I wanted my selection to be a true expression of books I love regardless of what anyone else might think, and so in making my choices I tried not to distort genuine preferences by seeking some kind of balance. I did my best to put genre, subject matter, classics vs modern, literary reputation, and author gender out of my mind when weighing up one book against another and so it was entirely unplanned that I ended up with an equal number of male and female writers. The settings are undeniably skewed towards the country where I have always lived but they do lead readers into the midst of London’s Chinese and Jamaican communities as well as transporting us to modern India and jazz-age America. There is, however, a complete absence of historical fiction, crime, Victorian classics, and science fiction which even though I’ve enjoyed books in each of those categories, does reveal something about my taste at its most fundamental. I’ve also ignored non-fiction or the choices would have been impossible. 

In the same way that I’ve heard people say, ‘These are my people’ when talking about friends, then these are my books. This blended print-family is in part an expression of identity and I love the fact that if you create a collection it will inevitably look quite different from mine. It’s a pleasing thought too, that like wine and friendships, the very best novels get better over the years.  But the collection is not set in stone and as I continue to read then some might get replaced. In fact I’m certain that’s something to aspire to. Who would want their enthusiasms to remain static for decades? Life is about growth and discovery and books give us the opportunity to meet people we’ve never met, see places we’ve never been, and explore new points of view. And one of the most interesting things about rereading is to see how treasured books stand the test of time. When first encountered you will inevitably have known less about life and have lived less of it.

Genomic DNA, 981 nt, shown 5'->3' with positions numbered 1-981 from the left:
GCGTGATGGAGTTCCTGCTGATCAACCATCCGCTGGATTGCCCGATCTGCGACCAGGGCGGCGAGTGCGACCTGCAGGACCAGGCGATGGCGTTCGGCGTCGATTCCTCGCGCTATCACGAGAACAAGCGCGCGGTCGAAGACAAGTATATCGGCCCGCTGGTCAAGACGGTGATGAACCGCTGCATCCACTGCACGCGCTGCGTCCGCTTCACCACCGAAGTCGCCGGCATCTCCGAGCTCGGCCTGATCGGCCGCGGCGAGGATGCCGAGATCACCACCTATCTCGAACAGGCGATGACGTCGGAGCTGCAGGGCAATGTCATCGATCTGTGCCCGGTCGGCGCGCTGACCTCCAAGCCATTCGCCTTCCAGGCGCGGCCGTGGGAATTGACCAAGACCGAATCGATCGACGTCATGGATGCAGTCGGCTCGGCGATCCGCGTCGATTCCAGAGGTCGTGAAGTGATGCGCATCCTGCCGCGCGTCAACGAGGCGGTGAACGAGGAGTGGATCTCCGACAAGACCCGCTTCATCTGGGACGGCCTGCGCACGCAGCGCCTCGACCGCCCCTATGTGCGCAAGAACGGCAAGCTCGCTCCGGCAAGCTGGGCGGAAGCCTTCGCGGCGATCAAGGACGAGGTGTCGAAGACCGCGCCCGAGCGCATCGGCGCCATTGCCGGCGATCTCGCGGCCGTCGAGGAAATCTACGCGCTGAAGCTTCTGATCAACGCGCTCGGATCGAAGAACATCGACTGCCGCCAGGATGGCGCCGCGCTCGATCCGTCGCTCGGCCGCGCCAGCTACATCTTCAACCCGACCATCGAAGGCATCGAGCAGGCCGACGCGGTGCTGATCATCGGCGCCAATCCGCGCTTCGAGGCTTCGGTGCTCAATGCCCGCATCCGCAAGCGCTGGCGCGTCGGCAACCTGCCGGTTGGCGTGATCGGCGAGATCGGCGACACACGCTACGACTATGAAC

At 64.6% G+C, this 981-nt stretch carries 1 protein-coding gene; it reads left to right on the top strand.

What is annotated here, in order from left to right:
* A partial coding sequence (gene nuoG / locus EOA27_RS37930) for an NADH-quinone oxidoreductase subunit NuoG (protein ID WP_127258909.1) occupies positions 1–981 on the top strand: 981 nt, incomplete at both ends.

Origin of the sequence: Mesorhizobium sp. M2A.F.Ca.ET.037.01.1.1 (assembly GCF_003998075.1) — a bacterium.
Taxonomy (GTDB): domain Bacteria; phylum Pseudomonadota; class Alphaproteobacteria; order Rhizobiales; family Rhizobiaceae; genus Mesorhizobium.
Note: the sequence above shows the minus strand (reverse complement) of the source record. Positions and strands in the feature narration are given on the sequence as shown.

So here for what it’s worth are the titles to be found on my favourites shelf: 

The Light Years: Elizabeth Jane Howard

A Fine Balance: Rohinton Mistry

After You’d Gone: Maggie O’Farrell

The Hundred and One Dalmatians: Dodie Smith

Mrs Palfrey at the Claremont: Elizabeth Taylor

The Remains of the Day: Kazuo Ishiguro

Small Island: Andrea Levy

Sour Sweet: Timothy Mo

The Great Gatsby: F Scott Fitzgerald

The Course of Love: Alain de Botton

I’d love to hear what you might put on your shelf, and why. As always you can leave a comment on the blog or if you’re having trouble posting you can email 60treatsandmore@gmail.com 

For now all that’s left is to wish you happy reading…and possibly…even happier re-reading.